Troubled planemaker Airbus has announced it is to cut 10,000 jobs across Europe over the next four years.
France will be worst hit with 4,300 job losses. Germany will see 3,700 jobs go while the UK and Spain will see 1,600 and 400 jobs cut respectively.
Airbus said no compulsory redundancies would be imposed but unions have pledged to fight the cuts.
Airbus boss Louis Gallois said the firm was “facing huge challenges” and “was not efficient enough”.
Mr Gallois said the prolonged weakness of the US dollar had made the restructuring necessary, while the production delays to the flagship A380 superjumbo project had provided the “trigger” for the cutbacks.
New rules introduced in January mean immigrants with the right to live and work in Sweden are being barred from receiving Swedish ID cards. A Swedish ID is required to exercise many daily activities in Swedish society, including collecting packages from the post office, opening a bank account, seeing a doctor, or even hiring a DVD and buying alcohol or cigarettes.
The new rules have been introduced by Svensk Kassaservice, an agency formerly part of Posten, the Swedish post office. The agency, along with some banks, is responsible for issuing ID cards in Sweden.
A Stockholm nightclub has been asked to pay 30,000 kronor in compensation to two lesbian women who were requested by a security guard to refrain from kissing.
HomO, the Ombudsman against Discrimination on grounds of Sexual Orientation, contacted the nightclub after receiving a complaint from the two women in question. The ombudsman dismissed as implausible the security guard’s claim that similar requests were also made to heterosexual couples.
After a failed attempt to reach a settlement, HomO has now decided to sue the nightclub for damages.
A similar incident occurred at a Stockholm restaurant in the summer of 2003. Two women were first issued a warning and then thrown out of a restaurant for kissing in the queue to the toilets.
Although international concern is growing about Iran’s nuclear program and its regional ambitions, diplomats here say most U.S. intelligence shared with the U.N. nuclear watchdog agency has proved inaccurate and none has led to significant discoveries inside Iran.
The officials said the CIA and other Western spy services had provided sensitive information to the Vienna-based International Atomic Energy Agency at least since 2002, when Iran’s long-secret nuclear program was exposed. But none of the tips about supposed secret weapons sites provided clear evidence that the Islamic Republic was developing illicit weapons.
“Since 2002, pretty much all the intelligence that’s come to us has proved to be wrong,” a senior diplomat at the IAEA said. Another official here described the agency’s intelligence stream as “very cold now” because “so little panned out.”
The leader of a Dutch anti-immigration party will call for a vote of no-confidence in two Muslim government ministers next week, citing their dual nationality as the issue, a newspaper reported on Saturday.
Geert Wilders said in an interview with the Dutch daily NRC Handelsblad the appointment of Moroccan-born Ahmed Aboutaleb and Turkish-born Nebahat Albayrak as junior ministers was wrong because both could have loyalties toward countries other than the Netherlands.
Wilders, whose Party for Freedom (PVV) party won 9 seats out of 150 in the November election, said he will call for a no-confidence vote when the cabinet discusses its policy plans in parliament.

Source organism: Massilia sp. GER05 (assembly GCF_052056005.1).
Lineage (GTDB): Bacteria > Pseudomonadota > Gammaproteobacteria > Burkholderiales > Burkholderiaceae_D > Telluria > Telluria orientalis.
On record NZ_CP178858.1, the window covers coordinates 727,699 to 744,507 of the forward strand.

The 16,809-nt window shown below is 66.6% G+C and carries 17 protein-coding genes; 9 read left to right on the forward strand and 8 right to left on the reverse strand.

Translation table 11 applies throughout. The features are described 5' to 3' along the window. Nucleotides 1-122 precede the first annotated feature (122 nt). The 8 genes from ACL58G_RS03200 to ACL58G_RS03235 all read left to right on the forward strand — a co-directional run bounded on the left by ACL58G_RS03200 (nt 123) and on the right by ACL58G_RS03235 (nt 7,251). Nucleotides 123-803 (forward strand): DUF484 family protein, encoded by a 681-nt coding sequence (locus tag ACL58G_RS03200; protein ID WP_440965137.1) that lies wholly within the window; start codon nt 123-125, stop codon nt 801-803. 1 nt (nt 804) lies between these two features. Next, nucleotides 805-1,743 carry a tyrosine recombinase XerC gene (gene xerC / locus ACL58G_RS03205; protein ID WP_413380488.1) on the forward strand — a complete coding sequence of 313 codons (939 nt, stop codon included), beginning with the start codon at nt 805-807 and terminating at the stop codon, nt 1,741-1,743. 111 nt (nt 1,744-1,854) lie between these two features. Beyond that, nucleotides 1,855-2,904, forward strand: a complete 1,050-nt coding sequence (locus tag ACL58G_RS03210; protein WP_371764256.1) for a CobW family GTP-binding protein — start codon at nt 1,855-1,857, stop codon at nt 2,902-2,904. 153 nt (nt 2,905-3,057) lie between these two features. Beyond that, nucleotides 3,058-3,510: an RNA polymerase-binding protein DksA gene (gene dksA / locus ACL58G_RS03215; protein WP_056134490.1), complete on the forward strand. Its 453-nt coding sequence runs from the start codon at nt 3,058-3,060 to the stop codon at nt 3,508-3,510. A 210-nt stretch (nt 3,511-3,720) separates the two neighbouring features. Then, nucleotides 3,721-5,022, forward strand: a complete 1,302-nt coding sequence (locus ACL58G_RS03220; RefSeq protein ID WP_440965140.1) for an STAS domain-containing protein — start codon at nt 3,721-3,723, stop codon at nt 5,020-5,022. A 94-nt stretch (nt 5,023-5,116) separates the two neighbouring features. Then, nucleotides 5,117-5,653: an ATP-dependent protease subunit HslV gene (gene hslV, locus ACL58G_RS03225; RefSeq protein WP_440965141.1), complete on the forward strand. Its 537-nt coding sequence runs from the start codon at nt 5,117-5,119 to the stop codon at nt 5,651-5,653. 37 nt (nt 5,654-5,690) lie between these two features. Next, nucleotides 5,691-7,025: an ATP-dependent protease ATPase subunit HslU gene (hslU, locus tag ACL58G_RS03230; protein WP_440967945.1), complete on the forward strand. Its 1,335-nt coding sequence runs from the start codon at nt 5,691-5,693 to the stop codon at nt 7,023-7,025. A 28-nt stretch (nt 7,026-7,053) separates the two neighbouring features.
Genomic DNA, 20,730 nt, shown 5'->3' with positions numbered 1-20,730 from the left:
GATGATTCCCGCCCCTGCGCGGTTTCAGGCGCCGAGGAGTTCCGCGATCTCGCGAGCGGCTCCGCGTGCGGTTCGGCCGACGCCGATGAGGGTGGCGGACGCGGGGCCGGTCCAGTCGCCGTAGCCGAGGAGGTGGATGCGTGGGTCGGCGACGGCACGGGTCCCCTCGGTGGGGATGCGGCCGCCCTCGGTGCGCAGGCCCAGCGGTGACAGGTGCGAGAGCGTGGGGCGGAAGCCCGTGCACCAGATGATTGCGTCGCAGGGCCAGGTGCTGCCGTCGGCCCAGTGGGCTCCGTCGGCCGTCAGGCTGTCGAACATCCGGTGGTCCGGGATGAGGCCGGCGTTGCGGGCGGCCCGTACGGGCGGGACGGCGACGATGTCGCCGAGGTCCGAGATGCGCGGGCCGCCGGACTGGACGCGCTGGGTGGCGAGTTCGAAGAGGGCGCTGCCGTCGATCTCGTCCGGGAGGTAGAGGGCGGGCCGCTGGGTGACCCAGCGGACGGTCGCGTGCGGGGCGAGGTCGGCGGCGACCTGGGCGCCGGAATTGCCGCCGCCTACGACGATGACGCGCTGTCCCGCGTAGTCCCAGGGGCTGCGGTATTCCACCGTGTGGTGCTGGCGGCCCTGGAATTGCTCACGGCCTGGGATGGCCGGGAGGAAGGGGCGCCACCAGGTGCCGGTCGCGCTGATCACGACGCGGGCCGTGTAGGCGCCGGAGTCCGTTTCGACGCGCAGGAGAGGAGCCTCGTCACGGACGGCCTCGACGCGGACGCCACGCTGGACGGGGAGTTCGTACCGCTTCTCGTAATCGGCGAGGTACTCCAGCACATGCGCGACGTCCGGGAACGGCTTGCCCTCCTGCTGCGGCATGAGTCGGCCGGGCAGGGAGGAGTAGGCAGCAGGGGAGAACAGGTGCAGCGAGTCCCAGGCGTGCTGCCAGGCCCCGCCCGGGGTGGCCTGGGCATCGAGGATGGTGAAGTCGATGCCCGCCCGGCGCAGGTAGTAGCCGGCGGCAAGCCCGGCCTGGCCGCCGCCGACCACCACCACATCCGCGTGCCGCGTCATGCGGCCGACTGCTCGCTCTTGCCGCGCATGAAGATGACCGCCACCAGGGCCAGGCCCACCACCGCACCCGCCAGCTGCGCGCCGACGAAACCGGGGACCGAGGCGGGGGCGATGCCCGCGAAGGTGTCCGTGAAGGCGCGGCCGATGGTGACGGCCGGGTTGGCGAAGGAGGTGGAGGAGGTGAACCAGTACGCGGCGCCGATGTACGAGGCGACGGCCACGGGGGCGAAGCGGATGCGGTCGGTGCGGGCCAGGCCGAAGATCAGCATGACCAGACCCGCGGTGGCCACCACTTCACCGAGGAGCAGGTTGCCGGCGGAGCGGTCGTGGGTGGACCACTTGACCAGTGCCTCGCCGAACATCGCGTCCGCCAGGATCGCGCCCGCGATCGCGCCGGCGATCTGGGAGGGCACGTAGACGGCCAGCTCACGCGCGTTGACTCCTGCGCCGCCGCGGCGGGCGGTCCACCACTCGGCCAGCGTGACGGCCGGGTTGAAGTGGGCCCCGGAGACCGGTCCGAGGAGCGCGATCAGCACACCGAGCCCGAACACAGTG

The new cabinet, formed by Christian Democrats, Labour and the Christian Union and sworn in on Thursday by the Dutch queen, is expected to soften immigration policy, which had been tightened under the previous coalition in response to the rise of the populist Pim Fortuyn in 2002.
Maverick politician Fortuyn broke taboos with his criticism of Muslim immigrants before he was murdered by an animal rights activist.
Eurotunnel, which runs the undersea rail link between Britain and France, has won a historic arbitration decision against both countries’ governments over the security breach that saw thousands of asylum seekers invade the tunnel crossing the English Channel.
The decision, which heralds the company’s first injection of public money, could be worth millions of pounds in damages to the tunnel’s operator, which had claimed £30m (€45m, $59m) in damages from Paris and London.
Male spectators, except family members, will be banned when Pakistan hosts the eight-team International Cricket Council (ICC) Women’s World Cup qualifiers in November, officials said Wednesday.
However, officials have hailed the decision to stage the matches in the conservative Islamic republic as a sign that the country is becoming more moderate and is making efforts to allow women to play sport.
“The decision proves that women’s cricket is progressing in our country and through this event we would promote a softer and moderate image of Pakistan,” said Shamsa Hashmi, secretary of the Pakistan Cricket Board women’s wing.
Immigration to Sweden in 2006 reached its highest level since records began. At the same time emigration also soared to a level not seen in over 100 years, according to official figures published by Statistics Sweden.
Swedish citizenship was granted to more people than ever before in 2006, a year in which the country’s population increased by 65,505. The total population recorded on 31st December was 9,113,257.
A woman erroneously detained in a male cell at Volksrust police station was raped repeatedly by her fellow cellmates, said Mpumalanga police Captain Leonard Hlathi on Saturday.
He said police would investigate why she was placed in the cell after her arrest for being drunk in public on Friday.